Re: Art is when someone says 'Now' -- or is it?
|From:||Herman Miller <hmiller@...>|
|Date:||Tuesday, August 12, 2008, 3:07|
Jörg Rhiemeier wrote:
> Yes. A realistic language grows with usage. However, one can
> very much strive for stability in the *rules* of the language
> (i.e., in its phonology and morphosyntax) and a restriction of
> changes to its lexicon to the *addition* of new words, such that
> old texts are never invalidated by later changes to the language.
> I already have come to regret that there are Old Albic texts in
> public existence (a Babel text buried somewhere in this list's
> archive, contributions to several translation relays, and a few
> smaller bits) that are no longer valid in the current incarnation
> of the language. Well, that's all work in progress, and the
> future new web site for Old Albic and its descendents will be
> declared "canonical" by me.
I've done relay translations in a number of different versions of
Tirelat and Minza. Lately I've been trying to bring some stability to
these languages, deciding whether to keep older features or newer ones,
and revising the existing texts to match. In the case of Tirelat, I've
taken the original alphabet I developed for it (Vlika) and given it to a
different language (Virelli), so I have to come up with a new alphabet
(possibly something like Tharkania or Ljörr).
> A conlang that has no "canon" is an unstable conlang. If you
> change the inner workings of the language all the time, you
> arrive at a corpus of ungrammatical texts. If you want to build
> up a *consistent* corpus, you must finalize at least some decisions
> in the design of the language. Words that are already in your
> dictionary stay in; grammatical rules remain valid; and all that.
Before Tirelat, I would decide on a word or a feature of grammar, and it
would pretty much remain that way. One big difference is that I did
everything with pencil and paper in the old days. I got carried away
with revisions on different versions of Tirelat and ended up with a
mess. You'd think I would've learned not to do that with Minza, but it's
been through its share of revisions.
> A conlang is indeed something like a series: at the beginning of
> the series, it is not certain which course the events take, but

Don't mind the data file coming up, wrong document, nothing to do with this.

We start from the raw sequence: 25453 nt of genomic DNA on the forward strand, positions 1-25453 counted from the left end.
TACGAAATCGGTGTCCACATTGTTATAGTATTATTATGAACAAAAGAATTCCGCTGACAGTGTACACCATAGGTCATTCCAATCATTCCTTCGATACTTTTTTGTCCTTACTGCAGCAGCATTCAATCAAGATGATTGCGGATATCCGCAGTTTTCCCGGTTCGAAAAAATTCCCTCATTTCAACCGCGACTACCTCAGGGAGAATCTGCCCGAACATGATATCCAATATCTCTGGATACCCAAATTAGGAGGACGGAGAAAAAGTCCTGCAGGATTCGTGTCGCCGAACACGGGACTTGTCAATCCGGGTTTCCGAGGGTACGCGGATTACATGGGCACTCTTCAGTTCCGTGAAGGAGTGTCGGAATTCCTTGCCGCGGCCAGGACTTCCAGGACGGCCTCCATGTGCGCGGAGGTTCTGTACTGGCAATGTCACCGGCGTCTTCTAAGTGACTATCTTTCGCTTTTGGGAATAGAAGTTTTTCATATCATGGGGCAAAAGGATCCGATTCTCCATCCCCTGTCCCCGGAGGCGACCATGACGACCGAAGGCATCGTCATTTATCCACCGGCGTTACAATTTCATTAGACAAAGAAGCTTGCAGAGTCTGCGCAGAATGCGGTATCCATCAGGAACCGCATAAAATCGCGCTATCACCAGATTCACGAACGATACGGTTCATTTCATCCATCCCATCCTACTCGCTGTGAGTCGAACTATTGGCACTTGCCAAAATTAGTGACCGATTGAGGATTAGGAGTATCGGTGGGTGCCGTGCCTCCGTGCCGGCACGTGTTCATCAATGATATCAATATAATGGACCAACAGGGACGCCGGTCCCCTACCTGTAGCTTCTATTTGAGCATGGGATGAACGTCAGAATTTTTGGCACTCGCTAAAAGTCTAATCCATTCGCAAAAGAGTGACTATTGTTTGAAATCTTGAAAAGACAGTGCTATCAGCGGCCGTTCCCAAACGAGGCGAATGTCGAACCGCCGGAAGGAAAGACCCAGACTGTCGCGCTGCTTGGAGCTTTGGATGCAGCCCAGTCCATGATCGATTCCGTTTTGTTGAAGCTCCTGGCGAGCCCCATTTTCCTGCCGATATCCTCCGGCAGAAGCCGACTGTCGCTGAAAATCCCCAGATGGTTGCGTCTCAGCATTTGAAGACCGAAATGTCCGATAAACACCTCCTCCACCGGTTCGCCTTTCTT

> once an episode has been released, it is part of the canon and
> later episodes ought to be consistent with it. It is - or ought
> to be - the same with conlangs. What has been released by the
> author and not designated "work in progress", becomes canon, and
> later canon ought to be consistent with it. Sure, there are ways
> to "iron out" revisions. Natlangs usually have synonyms or at
> least near-synonyms; they often have several alternative ways of
> expressing the same category. In a naturalistic conlang, you
> can make use such synonymies - or dialect divisions - to
> retroactively canonize revisions: by declaring that *both* the
> old and the new version are valid. However, there are limits
> to this.
It can take a while to come up with a consistent "character" for a new
language. The current version of Tirelat is much like the version in my
translation of "Tegla Jlána" from 2001.
Even the old page http://www.io.com/~hmiller/lang/Tirehlat-old.html is
still recognizable as Tirelat. But if I'd stuck with that version, some
of the features that have become most characteristic of the language
(like the verbal morphology with fused evidential+tense suffixes) might
not have come about.
By the sixth Conlang relay, I was starting to add genders to nouns.
Ispa ttehaban mi naji mikvidu myn metta fał.
("mi" and "naji" agree with "mikvidu", "metta" agrees with "fał")
But later I decided that I preferred the older version of the language
without noun genders, and the current version of the language has gone
back to genderless nouns.
Ispa tətexaban my ñaĭ mikvidu myn metti fał.
"All wells can indeed be cut into tiny pieces."
As much as I remember Tirelat having lots of revisions, the relay texts
actually aren't as far from the current version of the language as I'd
thought they might be. The same is true for the Minza relay texts. Most
of the crazy revisions must have gone on between relays.